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New FDA guidelines target medication errors

The FDA is taking steps to the reduce the risk of medication error, which is a leading cause of harm for New Mexico residents seeking medical assistance. The new measures consist of guidelines for manufacturers to clarify labeling and make packaging more user-friendly. Through this action, the FDA may mitigate some of the leading causes of prescription errors.

The FDA is implicitly acknowledging with new rules for product names and labels that similar names play a large role in medication errors. The Institute of Safe Medicine Practices believes that sound-alike names as well as those that look alike are a problem. Submissions to the FDA by drug manufacturers will now include a thorough review of proposed drug names, category of use, end-use labels and other relevant factors.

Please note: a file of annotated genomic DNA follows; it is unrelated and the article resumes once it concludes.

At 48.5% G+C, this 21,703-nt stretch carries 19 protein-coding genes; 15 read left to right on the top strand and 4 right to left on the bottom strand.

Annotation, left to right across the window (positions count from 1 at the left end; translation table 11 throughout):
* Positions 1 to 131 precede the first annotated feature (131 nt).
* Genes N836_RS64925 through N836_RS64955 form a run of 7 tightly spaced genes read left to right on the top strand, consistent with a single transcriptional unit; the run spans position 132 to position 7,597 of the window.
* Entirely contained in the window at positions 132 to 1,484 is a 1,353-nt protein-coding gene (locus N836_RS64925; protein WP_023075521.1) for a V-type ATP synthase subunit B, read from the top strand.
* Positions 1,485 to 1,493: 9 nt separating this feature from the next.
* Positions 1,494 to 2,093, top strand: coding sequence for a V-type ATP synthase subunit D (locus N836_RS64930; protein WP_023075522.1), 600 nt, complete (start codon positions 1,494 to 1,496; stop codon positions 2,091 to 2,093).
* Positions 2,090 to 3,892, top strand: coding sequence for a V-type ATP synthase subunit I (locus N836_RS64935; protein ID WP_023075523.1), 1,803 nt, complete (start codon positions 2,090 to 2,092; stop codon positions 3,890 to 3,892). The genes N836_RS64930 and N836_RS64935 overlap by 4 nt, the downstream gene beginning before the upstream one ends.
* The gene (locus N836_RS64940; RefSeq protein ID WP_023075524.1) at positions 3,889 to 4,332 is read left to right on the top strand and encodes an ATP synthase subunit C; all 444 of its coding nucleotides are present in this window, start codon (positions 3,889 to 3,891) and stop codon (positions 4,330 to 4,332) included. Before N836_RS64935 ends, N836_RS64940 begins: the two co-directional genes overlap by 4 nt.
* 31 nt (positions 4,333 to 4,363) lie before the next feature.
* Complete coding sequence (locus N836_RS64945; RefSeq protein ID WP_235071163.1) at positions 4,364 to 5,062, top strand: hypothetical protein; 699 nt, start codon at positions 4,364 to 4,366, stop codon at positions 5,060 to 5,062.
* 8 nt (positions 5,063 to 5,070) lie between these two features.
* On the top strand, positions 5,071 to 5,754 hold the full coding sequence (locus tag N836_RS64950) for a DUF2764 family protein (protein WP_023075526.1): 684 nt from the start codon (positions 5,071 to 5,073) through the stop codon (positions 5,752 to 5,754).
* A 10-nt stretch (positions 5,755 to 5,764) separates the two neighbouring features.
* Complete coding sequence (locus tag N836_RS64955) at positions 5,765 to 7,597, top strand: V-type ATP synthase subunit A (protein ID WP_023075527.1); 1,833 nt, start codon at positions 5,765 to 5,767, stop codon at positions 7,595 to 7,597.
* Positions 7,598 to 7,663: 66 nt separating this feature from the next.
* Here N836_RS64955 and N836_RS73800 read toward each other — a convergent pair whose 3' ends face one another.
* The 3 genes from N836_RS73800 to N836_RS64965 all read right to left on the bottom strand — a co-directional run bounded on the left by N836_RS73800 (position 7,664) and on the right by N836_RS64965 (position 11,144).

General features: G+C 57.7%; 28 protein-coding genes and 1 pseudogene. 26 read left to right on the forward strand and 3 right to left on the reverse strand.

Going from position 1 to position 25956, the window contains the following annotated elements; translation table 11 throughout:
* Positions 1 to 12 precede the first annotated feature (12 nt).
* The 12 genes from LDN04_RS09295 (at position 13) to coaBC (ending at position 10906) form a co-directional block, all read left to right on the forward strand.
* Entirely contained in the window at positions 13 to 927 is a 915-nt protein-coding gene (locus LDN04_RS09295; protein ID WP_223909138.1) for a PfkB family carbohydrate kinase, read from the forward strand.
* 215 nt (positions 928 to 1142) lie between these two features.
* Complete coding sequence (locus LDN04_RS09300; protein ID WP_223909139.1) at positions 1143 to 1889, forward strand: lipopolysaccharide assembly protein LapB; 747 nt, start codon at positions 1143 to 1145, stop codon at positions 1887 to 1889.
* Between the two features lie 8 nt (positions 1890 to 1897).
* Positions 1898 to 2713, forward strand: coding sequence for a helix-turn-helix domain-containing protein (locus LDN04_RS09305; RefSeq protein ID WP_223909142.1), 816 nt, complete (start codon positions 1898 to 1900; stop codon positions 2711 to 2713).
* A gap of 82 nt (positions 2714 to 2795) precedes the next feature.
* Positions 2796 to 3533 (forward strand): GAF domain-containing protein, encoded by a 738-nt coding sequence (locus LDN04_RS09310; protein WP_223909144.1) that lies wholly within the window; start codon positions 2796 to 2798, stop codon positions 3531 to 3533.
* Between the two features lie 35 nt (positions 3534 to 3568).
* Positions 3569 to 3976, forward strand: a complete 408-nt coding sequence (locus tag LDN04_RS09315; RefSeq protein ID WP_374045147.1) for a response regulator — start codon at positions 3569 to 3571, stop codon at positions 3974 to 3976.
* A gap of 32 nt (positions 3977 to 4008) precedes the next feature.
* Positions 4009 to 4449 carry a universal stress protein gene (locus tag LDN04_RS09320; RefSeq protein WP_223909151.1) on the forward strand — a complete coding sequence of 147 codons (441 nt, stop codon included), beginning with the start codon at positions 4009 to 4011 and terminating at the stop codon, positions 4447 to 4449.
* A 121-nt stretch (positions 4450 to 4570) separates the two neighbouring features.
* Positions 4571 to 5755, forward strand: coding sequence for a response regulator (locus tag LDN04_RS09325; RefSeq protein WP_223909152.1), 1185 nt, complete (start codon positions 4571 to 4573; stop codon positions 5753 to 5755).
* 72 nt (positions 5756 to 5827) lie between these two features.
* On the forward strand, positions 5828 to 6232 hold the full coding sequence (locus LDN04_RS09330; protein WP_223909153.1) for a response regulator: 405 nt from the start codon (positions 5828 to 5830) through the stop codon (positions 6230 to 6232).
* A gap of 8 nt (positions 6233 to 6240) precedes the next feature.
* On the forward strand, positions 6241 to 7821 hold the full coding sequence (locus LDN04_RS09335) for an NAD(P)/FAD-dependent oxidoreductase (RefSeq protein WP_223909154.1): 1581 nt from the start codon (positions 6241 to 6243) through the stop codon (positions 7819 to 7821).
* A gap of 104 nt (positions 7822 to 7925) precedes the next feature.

The second step taken to reduce medication errors calls on drug developers to design products with the end dosage in mind. This includes a consideration of the most likely settings for a drug's use. Drugs with easier to understand dosages and less frequent dosing, for instance, would be more suited for home use. Medications with more complex dosing patterns would be more suited for clinical settings.

Medication mistakes can be made at any step of the process, from manufacturing to end use. Clarity regarding names and an increased focus on designing for the safety of patients could greatly reduce the risk to patients of serious injury or death. While the steps by the FDA are positive, patients still run the risk of injury at the hands of a negligent pharmacist or physician. People who have been harmed by prescription medication errors may want to discuss their situation with a medical malpractice attorney.

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